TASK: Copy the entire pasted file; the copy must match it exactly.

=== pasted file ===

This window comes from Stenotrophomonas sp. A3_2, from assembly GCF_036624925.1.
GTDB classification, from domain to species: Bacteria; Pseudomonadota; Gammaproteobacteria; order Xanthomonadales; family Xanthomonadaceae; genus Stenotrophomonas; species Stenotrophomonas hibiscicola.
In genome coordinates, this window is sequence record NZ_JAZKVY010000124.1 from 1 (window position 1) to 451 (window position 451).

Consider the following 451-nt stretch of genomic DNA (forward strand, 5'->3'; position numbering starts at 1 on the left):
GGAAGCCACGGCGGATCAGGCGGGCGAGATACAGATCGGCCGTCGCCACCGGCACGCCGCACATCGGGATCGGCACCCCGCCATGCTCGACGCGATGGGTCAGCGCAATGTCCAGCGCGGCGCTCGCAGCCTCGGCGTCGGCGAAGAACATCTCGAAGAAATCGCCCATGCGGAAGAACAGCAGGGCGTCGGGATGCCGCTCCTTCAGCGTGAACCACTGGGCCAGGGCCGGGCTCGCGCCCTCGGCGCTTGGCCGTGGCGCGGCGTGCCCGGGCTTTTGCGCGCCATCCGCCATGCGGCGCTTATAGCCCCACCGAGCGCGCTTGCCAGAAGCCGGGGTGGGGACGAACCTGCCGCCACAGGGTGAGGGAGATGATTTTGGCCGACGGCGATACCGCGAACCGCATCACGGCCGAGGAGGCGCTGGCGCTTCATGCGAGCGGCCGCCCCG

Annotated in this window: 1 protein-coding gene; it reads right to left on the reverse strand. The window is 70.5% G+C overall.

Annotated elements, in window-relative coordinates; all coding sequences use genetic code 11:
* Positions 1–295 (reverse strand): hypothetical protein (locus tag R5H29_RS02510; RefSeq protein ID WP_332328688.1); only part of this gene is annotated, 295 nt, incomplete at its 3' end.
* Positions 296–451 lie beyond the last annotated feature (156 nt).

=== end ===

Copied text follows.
This window comes from Stenotrophomonas sp. A3_2, from assembly GCF_036624925.1.
GTDB classification, from domain to species: Bacteria; Pseudomonadota; Gammaproteobacteria; order Xanthomonadales; family Xanthomonadaceae; genus Stenotrophomonas; species Stenotrophomonas hibiscicola.
In genome coordinates, this window is sequence record NZ_JAZKVY010000124.1 from 1 (window position 1) to 451 (window position 451).

Consider the following 451-nt stretch of genomic DNA (forward strand, 5'->3'; position numbering starts at 1 on the left):
GGAAGCCACGGCGGATCAGGCGGGCGAGATACAGATCGGCCGTCGCCACCGGCACGCCGCACATCGGGATCGGCACCCCGCCATGCTCGACGCGATGGGTCAGCGCAATGTCCAGCGCGGCGCTCGCAGCCTCGGCGTCGGCGAAGAACATCTCGAAGAAATCGCCCATGCGGAAGAACAGCAGGGCGTCGGGATGCCGCTCCTTCAGCGTGAACCACTGGGCCAGGGCCGGGCTCGCGCCCTCGGCGCTTGGCCGTGGCGCGGCGTGCCCGGGCTTTTGCGCGCCATCCGCCATGCGGCGCTTATAGCCCCACCGAGCGCGCTTGCCAGAAGCCGGGGTGGGGACGAACCTGCCGCCACAGGGTGAGGGAGATGATTTTGGCCGACGGCGATACCGCGAACCGCATCACGGCCGAGGAGGCGCTGGCGCTTCATGCGAGCGGCCGCCCCG

Annotated in this window: 1 protein-coding gene; it reads right to left on the reverse strand. The window is 70.5% G+C overall.

Annotated elements, in window-relative coordinates; all coding sequences use genetic code 11:
* Positions 1–295 (reverse strand): hypothetical protein (locus tag R5H29_RS02510; RefSeq protein ID WP_332328688.1); only part of this gene is annotated, 295 nt, incomplete at its 3' end.
* Positions 296–451 lie beyond the last annotated feature (156 nt).